As Jesus and his disciples were on their way, he came to a village where a woman named Martha opened her home to him. She had a sister called Mary, who sat at the Lord’s feet listening to what he said. But Martha was distracted by all the preparations that had to be made. She came to him and asked, “Lord, don’t you care that my sister has left me to do the work by myself? Tell her to help me!” “Martha, Martha,” the Lord answered, “you are worried and upset about many things, but few things are needed—or indeed only one. Mary has chosen what is better, and it will not be taken away from her.”Luke 10:38-42
The story of Mary and Martha has always bugged me. Probably because I relate to Martha, and she “got it wrong.” Martha was just being hospitable and in my opinion, was understandably frustrated with her sister for leaving her with all the work. Martha’s intentions were good. She was busy honoring the visiting Rabbi. If I had been in her position, I would have said something like, “Hold that thought while I check on the roast…”, half listening while mentally planning my next move in the kitchen. Jesus wouldn’t have bought it. His point? Busyness keeps us from connecting with him on a deep and meaningful level.
Modern life moves at break-neck speed. We suffer from what some call hurry sickness. Bills to pay, appointments to keep, emails to answer, deadlines to meet, and on and on. And then there’s our overpacked social and entertainment calendars. Many of us suffer from fear of missing out. We struggle to set boundaries with ourselves and say NO to all the wonderful things we can do with our time. Have you ever been so overbooked and exhausted that you didn’t even enjoy people and things you normally love?
Too busy, we are not fully present. Like a child who receives a carefully chosen gift and barely acknowledges it before reaching for the next one, we breeze past the present, racing toward the future. Life is a gift. Rather than enjoying the gift of the present, we are anticipating the next thing on our agendas. It makes no sense to reach for something else when good things have been laid before us. Here. Now. Today.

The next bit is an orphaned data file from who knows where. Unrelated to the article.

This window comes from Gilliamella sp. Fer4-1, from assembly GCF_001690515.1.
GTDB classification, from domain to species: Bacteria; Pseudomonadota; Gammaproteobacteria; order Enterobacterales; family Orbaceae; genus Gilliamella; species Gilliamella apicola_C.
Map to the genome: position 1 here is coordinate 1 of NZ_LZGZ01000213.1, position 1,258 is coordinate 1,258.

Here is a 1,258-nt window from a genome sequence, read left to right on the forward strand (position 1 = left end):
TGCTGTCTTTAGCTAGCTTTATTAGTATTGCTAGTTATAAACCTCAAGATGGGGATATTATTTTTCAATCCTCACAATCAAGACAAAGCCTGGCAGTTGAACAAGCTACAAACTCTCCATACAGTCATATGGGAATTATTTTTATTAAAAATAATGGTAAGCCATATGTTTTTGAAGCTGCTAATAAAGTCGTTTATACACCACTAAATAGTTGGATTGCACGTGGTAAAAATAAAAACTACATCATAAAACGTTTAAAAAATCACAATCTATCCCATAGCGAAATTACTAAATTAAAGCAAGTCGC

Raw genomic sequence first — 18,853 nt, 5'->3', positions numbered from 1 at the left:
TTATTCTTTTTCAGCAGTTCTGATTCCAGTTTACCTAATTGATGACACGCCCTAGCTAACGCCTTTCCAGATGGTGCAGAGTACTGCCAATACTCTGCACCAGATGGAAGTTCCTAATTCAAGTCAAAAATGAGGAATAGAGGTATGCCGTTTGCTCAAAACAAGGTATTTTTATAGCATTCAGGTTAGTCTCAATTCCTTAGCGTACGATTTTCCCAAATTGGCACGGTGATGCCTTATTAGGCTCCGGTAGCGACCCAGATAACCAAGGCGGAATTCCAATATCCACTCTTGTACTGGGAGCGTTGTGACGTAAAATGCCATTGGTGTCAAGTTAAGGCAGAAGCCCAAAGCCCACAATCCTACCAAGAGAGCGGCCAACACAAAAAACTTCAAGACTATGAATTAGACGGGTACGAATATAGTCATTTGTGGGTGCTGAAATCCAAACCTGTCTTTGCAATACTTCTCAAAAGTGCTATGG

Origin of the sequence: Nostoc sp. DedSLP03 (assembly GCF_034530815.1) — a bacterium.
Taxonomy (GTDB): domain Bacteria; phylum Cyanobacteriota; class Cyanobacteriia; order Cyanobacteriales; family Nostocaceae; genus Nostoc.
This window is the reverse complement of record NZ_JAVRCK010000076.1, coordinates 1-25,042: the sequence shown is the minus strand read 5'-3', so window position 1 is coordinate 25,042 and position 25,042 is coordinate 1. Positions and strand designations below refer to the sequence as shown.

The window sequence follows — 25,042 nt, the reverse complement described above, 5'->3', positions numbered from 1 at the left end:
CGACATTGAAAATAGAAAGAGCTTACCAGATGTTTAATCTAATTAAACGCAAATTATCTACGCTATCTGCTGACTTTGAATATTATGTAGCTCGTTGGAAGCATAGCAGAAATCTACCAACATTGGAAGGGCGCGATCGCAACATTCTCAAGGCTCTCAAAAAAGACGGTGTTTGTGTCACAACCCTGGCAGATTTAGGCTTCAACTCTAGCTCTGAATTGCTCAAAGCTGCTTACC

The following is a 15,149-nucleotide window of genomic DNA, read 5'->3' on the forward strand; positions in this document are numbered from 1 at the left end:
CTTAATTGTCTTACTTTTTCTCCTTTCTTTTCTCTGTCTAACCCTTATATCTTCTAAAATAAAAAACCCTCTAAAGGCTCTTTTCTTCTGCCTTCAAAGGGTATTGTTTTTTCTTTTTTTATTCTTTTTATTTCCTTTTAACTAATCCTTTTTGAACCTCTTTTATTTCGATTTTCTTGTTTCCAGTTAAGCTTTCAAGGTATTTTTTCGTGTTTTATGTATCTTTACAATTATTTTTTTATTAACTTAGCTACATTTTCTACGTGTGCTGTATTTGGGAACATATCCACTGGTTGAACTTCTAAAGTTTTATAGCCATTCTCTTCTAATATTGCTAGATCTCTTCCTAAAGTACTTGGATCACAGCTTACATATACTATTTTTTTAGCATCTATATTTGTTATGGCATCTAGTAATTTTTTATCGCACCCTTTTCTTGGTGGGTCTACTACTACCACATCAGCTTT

Jesus is calling us to slow down and choose the best thing. Relationships, including the one we have with God, are in the present. I believe one of our deepest human longings is to be truly known. We all want to be seen and heard-or as some say, we want to “feel felt.” That’s what real intimacy is. How valued do you feel when the person you are talking to seems preoccupied and distracted, rather than physically and emotionally present?
Why is it so hard for us to slow down and be fully engaged?
Sometimes we stay busy to avoid things we don’t want to think about. I once signed up for a weekend retreat. I was really looking forward to it, but when I arrived, I discovered it was a SILENT retreat! Apparently, I had failed to read the fine print. The idea was to fully engage with God, listening for what he wanted to say to me. I was horrified! No talking for three whole days? Are you kidding me?!
Hmmm…. Why was I so afraid of silence? Was I afraid of where my thoughts would take me? Or what God might impress upon me? For three days I didn’t speak to anyone. We weren’t even supposed to make eye contact with the other participants, so as not to interrupt their experience of silence and fellowship with God. I’m happy to report that retreat turned out to be one of the most refreshing experiences I have ever had, but it wasn’t so for everyone. Silence and being still before God can be hard, especially because we have so little practice.
Do we think being busy means we are needed and thus more valuable? We like to imagine we are indispensable. I remember being shocked to see how the hospital I worked in didn’t miss a beat when long-time employees left or retired. These people were practically institutions, or so I thought. Life, and work, goes on without us. It’s risky to find our identity in temporal things. I’m guessing Jesus had this in mind when he said,
Store up for yourselves treasures in heaven, where moths and vermin do not destroy, and where thieves do not break in and steal.Matthew 6:20
If I imagine I am indispensable, I may miss the best thing–to be fully present with God and with the people I love.
Have we anchored our identity in what we DO, rather than whose we are?
God doesn’t need me. As a therapist and psychiatric nurse practitioner, I am blessed with work that I love. It is so rewarding to see people get better! However, I have been gifted this opportunity to serve only for a season, and it would be a mistake to make this my entire identity. There are many other people who can do what I do. A colleague recently shared a very helpful piece of advice: “Never do something someone else can do at the expense of something only you can do.” In other words, no one else can be a wife to my husband, a mother to my children, a daughter to my parents, a sister to my brother and sisters, etc. Such a great perspective! It helps me consider if my priorities need to be adjusted. So, let’s try to slow down and be more present in our lives, our relationships, and especially with God. Let’s choose the best thing.